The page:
The Social Security Administration (SSA) has issued new policy interpretations in 2014 that affect Special Needs Trusts (trusts created for a disabled person in which the assets held in the trusts are not counted as a resource which would have otherwise resulted in the loss of various Medicaid programs coverage).

Some of the new policy interpretations are as follows:

  • Payments to Family Members as Caregivers.  The SSA has determined a Special Needs Trust (SNT) can only pay for family members for caregivers services to a beneficiary if the caregiver is “medically trained” – which means educated to the same level as what would be required if a third party was hired.  There are some 40 hour Medicaid certified courses for certain levels of care that would constitute the family member being properly educated.
  •  Payment to Family Members for Travel to Visit Beneficiary.  In 2012, SSA amended their regulations to prohibit a trust from paying for travel of family members (not skilled health care professionals) to visit the beneficiary since it is not for the sole benefit of the beneficiary.  As of 1/1/14, this example was deleted so it is questionable whether a family member could be reimbursed travel expenses.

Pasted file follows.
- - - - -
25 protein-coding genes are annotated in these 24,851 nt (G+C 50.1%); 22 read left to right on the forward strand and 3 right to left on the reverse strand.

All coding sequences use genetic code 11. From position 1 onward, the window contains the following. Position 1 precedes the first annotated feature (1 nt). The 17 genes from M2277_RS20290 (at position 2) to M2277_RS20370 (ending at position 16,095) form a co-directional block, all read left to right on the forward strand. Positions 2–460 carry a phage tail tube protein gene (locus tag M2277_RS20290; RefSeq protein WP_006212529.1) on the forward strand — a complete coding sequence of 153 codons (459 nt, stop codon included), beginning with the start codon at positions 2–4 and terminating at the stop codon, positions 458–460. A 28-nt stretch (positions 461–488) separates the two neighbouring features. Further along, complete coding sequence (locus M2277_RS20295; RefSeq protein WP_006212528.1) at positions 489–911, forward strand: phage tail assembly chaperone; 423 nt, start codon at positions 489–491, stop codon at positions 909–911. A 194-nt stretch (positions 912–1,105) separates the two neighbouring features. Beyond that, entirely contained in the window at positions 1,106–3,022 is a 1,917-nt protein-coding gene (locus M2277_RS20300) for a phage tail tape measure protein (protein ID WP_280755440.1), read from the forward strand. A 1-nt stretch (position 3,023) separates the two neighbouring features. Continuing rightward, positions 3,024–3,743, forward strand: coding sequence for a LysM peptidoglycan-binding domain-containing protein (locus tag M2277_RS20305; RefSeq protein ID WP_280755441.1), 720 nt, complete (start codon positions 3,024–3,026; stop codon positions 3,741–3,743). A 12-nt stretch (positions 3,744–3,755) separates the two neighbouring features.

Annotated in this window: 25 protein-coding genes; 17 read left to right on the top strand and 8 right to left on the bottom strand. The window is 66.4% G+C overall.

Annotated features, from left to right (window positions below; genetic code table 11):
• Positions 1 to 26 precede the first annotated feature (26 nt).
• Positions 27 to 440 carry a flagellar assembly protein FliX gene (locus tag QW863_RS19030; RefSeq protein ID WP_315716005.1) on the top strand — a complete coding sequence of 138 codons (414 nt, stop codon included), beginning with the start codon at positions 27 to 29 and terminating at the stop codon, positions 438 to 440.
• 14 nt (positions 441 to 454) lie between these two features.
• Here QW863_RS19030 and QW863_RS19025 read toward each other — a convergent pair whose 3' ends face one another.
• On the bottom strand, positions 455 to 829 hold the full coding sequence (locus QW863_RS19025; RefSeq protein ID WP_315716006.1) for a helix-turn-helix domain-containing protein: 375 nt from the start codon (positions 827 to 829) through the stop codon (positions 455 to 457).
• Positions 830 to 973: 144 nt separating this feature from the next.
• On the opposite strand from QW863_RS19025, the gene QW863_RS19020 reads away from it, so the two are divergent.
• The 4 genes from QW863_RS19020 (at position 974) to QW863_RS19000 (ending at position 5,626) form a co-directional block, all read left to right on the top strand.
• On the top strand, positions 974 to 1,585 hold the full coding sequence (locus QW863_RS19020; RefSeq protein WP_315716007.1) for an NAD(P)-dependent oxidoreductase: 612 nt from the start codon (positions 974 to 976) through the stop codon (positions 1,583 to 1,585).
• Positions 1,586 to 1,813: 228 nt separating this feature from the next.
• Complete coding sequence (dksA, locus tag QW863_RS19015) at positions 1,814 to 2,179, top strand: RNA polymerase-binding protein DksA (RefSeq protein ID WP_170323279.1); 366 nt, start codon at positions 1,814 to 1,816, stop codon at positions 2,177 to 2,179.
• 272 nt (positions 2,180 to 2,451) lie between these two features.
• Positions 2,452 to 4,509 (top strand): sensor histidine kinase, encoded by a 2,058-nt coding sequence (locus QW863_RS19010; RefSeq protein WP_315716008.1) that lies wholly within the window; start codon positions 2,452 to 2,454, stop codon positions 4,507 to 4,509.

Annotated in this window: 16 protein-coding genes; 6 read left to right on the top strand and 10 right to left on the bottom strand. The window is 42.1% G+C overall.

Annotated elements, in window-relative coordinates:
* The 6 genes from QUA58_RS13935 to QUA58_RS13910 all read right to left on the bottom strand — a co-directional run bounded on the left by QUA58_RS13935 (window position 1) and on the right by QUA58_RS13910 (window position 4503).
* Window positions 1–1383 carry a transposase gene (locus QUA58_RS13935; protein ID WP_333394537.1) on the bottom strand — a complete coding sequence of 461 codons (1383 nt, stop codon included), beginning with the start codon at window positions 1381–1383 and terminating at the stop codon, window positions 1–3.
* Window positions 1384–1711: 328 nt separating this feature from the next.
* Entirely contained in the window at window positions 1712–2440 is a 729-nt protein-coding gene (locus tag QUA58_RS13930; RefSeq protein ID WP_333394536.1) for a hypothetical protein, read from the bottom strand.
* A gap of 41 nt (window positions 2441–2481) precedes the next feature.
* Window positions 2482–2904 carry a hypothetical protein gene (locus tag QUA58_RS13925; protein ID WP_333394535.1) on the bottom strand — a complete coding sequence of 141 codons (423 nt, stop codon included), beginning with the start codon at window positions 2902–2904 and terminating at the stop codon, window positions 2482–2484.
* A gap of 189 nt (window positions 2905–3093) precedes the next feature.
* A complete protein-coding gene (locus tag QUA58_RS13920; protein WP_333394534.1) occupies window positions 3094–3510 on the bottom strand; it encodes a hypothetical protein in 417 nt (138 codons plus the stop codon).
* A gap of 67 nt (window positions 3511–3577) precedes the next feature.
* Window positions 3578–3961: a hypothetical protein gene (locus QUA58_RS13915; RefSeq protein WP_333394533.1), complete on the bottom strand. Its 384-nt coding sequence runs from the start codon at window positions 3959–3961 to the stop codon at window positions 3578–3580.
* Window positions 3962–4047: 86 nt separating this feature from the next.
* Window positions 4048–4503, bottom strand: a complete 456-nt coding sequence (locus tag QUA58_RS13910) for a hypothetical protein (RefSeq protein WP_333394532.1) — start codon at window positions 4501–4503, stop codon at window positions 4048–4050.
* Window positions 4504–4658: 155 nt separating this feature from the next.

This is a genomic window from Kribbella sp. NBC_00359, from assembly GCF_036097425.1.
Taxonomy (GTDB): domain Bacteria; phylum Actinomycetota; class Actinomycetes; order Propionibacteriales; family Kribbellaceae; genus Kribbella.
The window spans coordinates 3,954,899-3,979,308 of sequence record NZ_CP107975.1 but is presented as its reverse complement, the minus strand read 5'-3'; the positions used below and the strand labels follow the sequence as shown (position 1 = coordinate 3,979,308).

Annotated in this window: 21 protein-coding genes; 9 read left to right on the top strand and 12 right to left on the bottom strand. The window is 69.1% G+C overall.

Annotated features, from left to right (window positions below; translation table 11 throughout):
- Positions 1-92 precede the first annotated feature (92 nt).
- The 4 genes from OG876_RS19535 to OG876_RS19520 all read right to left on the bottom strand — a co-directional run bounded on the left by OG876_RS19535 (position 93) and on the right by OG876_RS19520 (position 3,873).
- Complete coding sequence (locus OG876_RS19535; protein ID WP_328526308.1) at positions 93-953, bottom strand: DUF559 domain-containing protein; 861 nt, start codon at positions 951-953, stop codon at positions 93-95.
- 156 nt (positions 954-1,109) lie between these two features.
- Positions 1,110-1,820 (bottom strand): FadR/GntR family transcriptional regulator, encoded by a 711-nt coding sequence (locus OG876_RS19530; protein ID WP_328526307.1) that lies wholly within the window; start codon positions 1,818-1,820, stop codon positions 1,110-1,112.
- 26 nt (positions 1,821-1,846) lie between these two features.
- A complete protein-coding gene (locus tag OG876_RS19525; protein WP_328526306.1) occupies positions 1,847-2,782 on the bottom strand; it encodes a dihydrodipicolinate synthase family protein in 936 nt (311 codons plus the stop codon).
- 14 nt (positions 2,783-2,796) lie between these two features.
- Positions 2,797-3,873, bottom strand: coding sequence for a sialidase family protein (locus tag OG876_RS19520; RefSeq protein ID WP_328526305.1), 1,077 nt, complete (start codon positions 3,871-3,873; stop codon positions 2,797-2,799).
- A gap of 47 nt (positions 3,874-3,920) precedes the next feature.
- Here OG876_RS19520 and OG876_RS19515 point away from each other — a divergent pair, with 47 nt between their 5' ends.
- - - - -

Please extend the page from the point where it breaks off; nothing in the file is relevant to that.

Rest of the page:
• Payment to Family Members to Accompany Beneficiary on Vacation.  Similar to the logic in the preceding paragraph, payment to a family member to accompany beneficiary on vacation is a potential violation of the sole benefit rule.  However, a skilled health care professional could have his or her travel paid by the trust when the beneficiary requires such care.
  •  UTMA Accounts.  If a minor’s funds are placed in a Uniform Transfers to Minors Act account, then SSA will treat this as if it was self-settled and the resources would count since the UTMA doesn’t have a payback provision as is required by first party SNT.  However, if it is funded with someone else’s assets, then it will not be treated as a resource or asset of the beneficiary (and no payback provision is required).


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